The Guardian ran its first augmented reality (AR) print ad on Saturday featuring an embedded competition and video content to promote its iPad edition.

Readers were able to access the digital content using AR app Blippar.

If using an iPad, the ads also linked the user directly to the App Store so they could download The Guardian iPad edition.

Blippar co-founder and CMO Jessica Butcher said the company approached The Guardian several months ago and had been waiting for the right opportunity to integrate AR into the paper.

We also ran an editorial trial last week – unlocking two images within the pages through to video and digital content. We hope to be expanding upon this trial rapidly.

She said it is very important for Blippar to get the backing of major publishers to expand awareness of the technology among consumers. 

The company is already working with News International, IPC, Future and Haymarket and is in talks with several others.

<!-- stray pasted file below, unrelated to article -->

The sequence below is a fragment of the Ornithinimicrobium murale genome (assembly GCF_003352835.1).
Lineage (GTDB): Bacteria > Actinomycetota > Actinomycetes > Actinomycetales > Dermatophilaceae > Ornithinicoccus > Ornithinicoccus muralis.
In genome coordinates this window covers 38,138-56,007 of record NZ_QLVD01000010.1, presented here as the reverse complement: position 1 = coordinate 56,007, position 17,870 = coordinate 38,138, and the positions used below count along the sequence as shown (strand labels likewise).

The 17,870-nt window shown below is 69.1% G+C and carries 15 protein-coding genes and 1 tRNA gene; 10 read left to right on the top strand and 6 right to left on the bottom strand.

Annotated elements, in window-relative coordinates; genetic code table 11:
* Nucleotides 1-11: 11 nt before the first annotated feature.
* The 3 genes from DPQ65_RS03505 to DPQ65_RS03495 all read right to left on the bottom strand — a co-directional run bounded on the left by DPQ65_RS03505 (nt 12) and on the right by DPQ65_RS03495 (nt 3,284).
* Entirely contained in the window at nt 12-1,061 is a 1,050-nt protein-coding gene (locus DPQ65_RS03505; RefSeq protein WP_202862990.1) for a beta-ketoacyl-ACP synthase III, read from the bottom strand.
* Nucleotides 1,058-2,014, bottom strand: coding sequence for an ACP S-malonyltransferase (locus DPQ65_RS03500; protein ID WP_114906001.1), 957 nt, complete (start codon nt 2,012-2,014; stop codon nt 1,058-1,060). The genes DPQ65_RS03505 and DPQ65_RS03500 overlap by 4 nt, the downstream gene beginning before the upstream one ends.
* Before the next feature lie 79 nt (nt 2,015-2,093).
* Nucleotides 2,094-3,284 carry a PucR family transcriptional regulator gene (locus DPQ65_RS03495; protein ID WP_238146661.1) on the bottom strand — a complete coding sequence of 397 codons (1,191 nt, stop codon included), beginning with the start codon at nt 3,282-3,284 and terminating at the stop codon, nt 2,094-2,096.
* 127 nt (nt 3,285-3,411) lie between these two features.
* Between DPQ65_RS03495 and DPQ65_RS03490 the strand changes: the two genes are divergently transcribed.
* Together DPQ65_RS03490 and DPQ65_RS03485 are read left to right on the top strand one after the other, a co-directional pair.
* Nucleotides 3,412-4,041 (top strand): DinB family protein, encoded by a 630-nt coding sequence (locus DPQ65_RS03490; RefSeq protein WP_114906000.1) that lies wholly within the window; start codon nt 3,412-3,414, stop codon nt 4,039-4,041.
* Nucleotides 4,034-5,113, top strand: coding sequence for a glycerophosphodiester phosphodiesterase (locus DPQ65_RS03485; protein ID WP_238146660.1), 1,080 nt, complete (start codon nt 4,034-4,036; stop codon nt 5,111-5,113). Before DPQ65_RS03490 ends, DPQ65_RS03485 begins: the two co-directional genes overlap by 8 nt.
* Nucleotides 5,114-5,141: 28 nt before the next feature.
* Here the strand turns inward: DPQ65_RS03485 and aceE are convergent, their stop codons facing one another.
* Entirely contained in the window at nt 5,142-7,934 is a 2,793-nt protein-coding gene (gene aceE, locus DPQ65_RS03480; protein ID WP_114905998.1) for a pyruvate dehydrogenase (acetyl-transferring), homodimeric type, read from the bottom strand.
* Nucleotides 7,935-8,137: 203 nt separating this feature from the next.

These are just the very first, early steps towards our vision of papers and magazines habitually being read phone in hand and ‘blipped’ to extract further info and interactivity. This of course also complements our advertiser proposition hugely.

She said the number of number of readers ‘blipping’ content is directly proportionate to the number of interactive elements within any one edition of a publication.


Guardian News and Media’s mobile business director Steve Wing said that providing readers with instant, relevant content was in line with the company’s open and digital first strategies.

The commercial opportunities of this kind of technology – such as enabling consumers to get immediate access to our Guardian iPad edition in the App Store – are obvious.

AR is becoming more commonplace in print ads as publishers seek to find new ways of engaging readers and driving more revenue from traditional media.

By signing up several key publishers Blippar has a good headstart on the competition, but it is by no means the only AR app available.

Billabong used Zappar for a recent ad campaign, while Net-a-Porter used Aurasma and in the US Taco Bell built a custom AR app.